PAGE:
Final Thought

Sonny Rhodes in the newsroom of the 
Pine Bluff Commercial in 1976.
 

It just now took 11.1 seconds for my computer to come out of sleep mode so I could compose this sentence. Yes, I timed it — using the smartphone that’s sitting within easy reach of my right hand.

 

I’ve been thinking a lot lately about technology, especially when it comes to communications. A couple of things happened about a week ago that set me to reflecting more than usual: A former colleague emailed me for some historical perspective on newsrooms. It then dawned on me that last month marked 40 years since I took my first full-time newspaper job. And it was even longer ago — yikes, 43 years — that I started my first newspaper internship. Wow, I have become a primary historical source.

As that well-worn saying goes, things aren’t what they used to be.

A little background: In May 1973 I landed an internship at my hometown newspaper, the Pine Bluff Commercial. Three years later, following graduate school, I returned to the Commercial to become assistant city hall reporter. In the next 20-plus years, I worked for Conway’s Log Cabin Democrat, the Arkansas Democrat, the Arkansas Gazette, and, lastly, the Arkansas Democrat-Gazette. Since 2000, I have taught journalism at the University of Arkansas at Little Rock, and since 2007, I’ve been writing this column. It’s been an adventure.

Thinking back to that internship, I might as well be describing an age just slightly more advanced than when Johannes Gutenberg introduced movable type in the 1400s. As an intern, I used a manual typewriter to pound out stories on paper. I was taught to think of each paragraph as a single unit of thought. Thus, a story could be cut into pieces, its paragraphs arranged, rearranged and glued together (the original cut and paste) to make the story more readable (or so it was hoped).

Each story eventually went to a fellow perched at the keyboard of a large, loud contraption that, using molten lead, turned keystrokes into words, setting stories one line of type at a time, hence the name Linotype machine.

When I returned to the Commercial three years later, the newspaper had progressed to a primitive form of word-processing. Reporters and editors composed on electric typewriters, using special paper that, please forgive my getting technical here, magically led to the words being set into print. No more Linotype machine.

A few more years and newspapers later, I composed stories on a portable computer. Portable is used loosely here. The machine was as big as a suitcase and felt like it was filled with bricks. Its screen was as small as a cell phone. Fortunately, that phase didn’t last long or I might have suffered a hernia.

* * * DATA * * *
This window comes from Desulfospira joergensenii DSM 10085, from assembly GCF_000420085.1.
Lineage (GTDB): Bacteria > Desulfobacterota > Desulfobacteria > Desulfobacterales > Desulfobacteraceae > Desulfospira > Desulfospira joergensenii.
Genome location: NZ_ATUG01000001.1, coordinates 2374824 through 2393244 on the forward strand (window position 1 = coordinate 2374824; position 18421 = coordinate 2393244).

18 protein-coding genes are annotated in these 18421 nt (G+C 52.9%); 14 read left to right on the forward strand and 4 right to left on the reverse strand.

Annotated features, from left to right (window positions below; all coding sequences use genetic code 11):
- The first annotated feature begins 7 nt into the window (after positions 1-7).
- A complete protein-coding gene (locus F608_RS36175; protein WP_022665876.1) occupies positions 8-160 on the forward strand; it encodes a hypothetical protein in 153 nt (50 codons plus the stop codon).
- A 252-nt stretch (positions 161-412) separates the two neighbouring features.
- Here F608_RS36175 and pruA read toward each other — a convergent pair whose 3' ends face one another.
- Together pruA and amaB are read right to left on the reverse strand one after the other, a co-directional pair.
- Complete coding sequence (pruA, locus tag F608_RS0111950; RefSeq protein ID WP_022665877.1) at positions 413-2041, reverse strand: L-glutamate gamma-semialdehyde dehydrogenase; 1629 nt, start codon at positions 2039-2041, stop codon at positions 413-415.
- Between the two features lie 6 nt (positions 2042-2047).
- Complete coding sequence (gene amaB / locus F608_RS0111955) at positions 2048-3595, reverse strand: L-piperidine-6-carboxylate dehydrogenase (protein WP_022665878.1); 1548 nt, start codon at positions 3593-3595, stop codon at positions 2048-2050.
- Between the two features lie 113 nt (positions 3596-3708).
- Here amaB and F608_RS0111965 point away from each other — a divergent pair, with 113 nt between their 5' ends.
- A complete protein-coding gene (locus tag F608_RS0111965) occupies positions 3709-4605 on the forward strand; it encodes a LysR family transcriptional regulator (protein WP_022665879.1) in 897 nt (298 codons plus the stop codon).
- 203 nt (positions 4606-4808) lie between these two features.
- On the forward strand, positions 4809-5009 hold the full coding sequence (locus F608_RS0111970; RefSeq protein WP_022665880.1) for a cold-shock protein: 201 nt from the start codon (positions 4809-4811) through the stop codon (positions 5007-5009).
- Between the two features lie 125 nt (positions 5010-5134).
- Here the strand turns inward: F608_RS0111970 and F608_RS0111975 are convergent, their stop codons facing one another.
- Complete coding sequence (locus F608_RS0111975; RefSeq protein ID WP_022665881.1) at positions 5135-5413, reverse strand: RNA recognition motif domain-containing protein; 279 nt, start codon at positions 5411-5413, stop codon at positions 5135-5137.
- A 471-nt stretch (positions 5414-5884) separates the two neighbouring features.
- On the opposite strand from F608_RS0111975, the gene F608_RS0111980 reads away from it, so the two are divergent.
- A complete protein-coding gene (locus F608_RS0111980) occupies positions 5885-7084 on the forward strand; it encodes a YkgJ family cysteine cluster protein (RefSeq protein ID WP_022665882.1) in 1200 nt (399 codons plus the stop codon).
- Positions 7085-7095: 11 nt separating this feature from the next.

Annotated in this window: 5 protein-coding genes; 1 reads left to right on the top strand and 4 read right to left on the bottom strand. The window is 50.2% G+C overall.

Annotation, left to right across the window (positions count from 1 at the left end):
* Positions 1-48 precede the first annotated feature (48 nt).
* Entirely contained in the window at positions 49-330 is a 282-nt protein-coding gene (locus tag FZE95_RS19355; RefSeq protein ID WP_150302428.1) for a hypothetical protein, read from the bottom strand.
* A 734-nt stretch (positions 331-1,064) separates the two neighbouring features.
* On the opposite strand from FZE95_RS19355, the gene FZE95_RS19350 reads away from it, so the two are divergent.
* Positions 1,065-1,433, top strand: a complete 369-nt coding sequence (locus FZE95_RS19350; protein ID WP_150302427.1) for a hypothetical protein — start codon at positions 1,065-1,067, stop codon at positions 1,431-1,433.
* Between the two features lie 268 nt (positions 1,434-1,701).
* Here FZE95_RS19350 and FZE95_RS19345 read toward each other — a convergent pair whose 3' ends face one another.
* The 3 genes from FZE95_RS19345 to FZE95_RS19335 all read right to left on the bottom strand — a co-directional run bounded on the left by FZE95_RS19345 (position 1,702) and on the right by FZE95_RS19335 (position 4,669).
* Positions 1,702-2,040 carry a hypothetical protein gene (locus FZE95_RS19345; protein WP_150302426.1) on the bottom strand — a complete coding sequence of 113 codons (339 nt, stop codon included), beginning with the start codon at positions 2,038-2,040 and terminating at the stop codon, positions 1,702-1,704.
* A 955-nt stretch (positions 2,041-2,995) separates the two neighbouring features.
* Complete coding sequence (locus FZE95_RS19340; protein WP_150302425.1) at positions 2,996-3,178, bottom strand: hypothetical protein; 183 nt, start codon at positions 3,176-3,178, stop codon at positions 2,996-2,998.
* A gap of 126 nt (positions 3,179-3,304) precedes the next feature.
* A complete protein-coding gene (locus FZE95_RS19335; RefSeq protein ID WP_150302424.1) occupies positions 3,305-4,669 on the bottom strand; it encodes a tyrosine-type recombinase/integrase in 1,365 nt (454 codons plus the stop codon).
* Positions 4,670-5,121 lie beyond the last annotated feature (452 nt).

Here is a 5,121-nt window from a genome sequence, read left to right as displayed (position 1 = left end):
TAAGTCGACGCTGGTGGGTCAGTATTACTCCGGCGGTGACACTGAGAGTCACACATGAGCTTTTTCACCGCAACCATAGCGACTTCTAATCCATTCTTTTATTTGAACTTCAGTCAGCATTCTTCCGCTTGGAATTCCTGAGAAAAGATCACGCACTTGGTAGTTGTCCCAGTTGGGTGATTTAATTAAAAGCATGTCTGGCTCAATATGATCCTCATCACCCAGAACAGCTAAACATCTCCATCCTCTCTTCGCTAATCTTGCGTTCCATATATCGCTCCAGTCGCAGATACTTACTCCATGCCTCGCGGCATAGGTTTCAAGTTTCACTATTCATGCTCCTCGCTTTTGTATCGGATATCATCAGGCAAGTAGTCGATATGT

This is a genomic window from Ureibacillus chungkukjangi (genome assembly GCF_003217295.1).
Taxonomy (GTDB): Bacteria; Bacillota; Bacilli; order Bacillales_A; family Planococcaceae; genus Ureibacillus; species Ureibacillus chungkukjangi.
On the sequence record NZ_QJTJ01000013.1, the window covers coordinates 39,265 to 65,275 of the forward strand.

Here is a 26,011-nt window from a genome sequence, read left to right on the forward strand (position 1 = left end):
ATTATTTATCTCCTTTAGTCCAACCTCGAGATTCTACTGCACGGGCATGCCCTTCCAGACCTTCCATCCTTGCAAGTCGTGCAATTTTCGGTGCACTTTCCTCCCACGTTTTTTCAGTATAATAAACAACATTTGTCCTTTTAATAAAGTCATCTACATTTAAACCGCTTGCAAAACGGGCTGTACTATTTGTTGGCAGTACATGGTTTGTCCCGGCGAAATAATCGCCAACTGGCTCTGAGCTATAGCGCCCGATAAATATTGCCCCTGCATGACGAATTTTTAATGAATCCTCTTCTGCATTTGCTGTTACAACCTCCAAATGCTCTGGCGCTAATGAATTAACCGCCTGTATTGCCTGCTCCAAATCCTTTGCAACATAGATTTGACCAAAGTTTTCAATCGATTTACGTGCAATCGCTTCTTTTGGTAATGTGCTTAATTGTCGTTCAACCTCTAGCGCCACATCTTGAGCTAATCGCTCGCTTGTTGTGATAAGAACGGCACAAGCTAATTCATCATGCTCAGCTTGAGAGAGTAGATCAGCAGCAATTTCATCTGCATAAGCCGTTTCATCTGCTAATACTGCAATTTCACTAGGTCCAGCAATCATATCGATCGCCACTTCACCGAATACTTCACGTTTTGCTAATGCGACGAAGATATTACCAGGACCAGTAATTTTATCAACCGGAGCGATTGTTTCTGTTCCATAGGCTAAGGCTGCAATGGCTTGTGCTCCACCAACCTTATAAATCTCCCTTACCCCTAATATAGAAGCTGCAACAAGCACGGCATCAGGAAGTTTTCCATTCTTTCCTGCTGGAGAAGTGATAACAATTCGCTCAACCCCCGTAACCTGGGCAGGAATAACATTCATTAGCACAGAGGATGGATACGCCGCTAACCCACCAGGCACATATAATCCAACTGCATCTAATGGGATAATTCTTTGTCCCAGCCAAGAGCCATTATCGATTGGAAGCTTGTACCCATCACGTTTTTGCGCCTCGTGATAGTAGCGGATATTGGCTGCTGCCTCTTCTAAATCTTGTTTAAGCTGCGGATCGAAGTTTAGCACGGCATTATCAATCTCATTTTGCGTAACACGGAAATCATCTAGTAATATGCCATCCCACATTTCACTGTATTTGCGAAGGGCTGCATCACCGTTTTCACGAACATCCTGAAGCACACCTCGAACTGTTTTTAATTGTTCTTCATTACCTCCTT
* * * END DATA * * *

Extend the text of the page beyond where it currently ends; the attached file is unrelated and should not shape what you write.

Speaking of phones, there was a frigid morning in January 1979 when I was dispatched to Harrison, where a natural gas leak had caused an explosion that reduced the telephone company office to rubble. This was long before cell phones. After a long day of note-taking, I had to drive 15 miles to find a working telephone booth, where I shivered in the dim light, reading my notes and composing my story on the fly, dictating to a clerk at the Democrat office in Little Rock.

And there was a night, about a year later, that I was assigned to cover a speech in Batesville at what was then Arkansas College (now Lyon College). By this time I had a smaller, lighter computer with a receptacle into which I could place a telephone’s mouthpiece and send a story through a high-pitched electronic signal to the newspaper’s computer. A college representative told me he’d leave the door to his office unlocked, so I could go there after the speech to work on my story. Things were going fine until I tried to transmit my piece. The phone had no dial tone. I learned later that the college’s switchboard had shut down for the night. Desperate, my deadline fast approaching, I rushed to find a working phone. Some cursing may have been involved. Fortunately, I found a payphone in a nearby hallway and, cradling my computer on one arm, used my free hand to dial the mother computer.

So, yes, things aren’t what they used to be. And I’m very thankful.

I’m about to attach this column to an email and send it to my AY friends. And I will never, ever curse an electronic device … unless, of course, it takes more than 11.1 seconds to fire up.

E-comments? Email sonnyrhodes@sbcglobal.net.

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